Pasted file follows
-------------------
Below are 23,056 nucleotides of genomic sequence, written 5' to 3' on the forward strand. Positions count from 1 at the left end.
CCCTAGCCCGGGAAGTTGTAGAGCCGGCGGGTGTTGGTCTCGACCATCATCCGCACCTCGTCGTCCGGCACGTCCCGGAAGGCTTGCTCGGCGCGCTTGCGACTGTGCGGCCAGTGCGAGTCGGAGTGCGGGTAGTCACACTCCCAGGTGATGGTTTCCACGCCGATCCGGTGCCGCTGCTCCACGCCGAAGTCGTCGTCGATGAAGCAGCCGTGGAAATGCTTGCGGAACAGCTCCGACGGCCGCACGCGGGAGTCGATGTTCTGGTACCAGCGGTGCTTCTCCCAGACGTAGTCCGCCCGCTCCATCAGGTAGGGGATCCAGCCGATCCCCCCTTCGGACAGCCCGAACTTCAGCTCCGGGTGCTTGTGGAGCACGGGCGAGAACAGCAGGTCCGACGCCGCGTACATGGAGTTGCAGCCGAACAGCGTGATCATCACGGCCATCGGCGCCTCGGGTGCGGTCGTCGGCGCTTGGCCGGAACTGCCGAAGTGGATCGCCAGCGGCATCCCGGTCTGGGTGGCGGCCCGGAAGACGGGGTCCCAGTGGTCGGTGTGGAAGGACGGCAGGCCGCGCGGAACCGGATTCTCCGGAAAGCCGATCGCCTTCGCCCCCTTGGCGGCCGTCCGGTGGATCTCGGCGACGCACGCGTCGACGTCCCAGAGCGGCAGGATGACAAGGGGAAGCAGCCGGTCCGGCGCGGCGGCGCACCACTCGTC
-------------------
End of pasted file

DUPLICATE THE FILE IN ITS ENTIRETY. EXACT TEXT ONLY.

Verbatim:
Below are 23,056 nucleotides of genomic sequence, written 5' to 3' on the forward strand. Positions count from 1 at the left end.
CCCTAGCCCGGGAAGTTGTAGAGCCGGCGGGTGTTGGTCTCGACCATCATCCGCACCTCGTCGTCCGGCACGTCCCGGAAGGCTTGCTCGGCGCGCTTGCGACTGTGCGGCCAGTGCGAGTCGGAGTGCGGGTAGTCACACTCCCAGGTGATGGTTTCCACGCCGATCCGGTGCCGCTGCTCCACGCCGAAGTCGTCGTCGATGAAGCAGCCGTGGAAATGCTTGCGGAACAGCTCCGACGGCCGCACGCGGGAGTCGATGTTCTGGTACCAGCGGTGCTTCTCCCAGACGTAGTCCGCCCGCTCCATCAGGTAGGGGATCCAGCCGATCCCCCCTTCGGACAGCCCGAACTTCAGCTCCGGGTGCTTGTGGAGCACGGGCGAGAACAGCAGGTCCGACGCCGCGTACATGGAGTTGCAGCCGAACAGCGTGATCATCACGGCCATCGGCGCCTCGGGTGCGGTCGTCGGCGCTTGGCCGGAACTGCCGAAGTGGATCGCCAGCGGCATCCCGGTCTGGGTGGCGGCCCGGAAGACGGGGTCCCAGTGGTCGGTGTGGAAGGACGGCAGGCCGCGCGGAACCGGATTCTCCGGAAAGCCGATCGCCTTCGCCCCCTTGGCGGCCGTCCGGTGGATCTCGGCGACGCACGCGTCGACGTCCCAGAGCGGCAGGATGACAAGGGGAAGCAGCCGGTCCGGCGCGGCGGCGCACCACTCGTC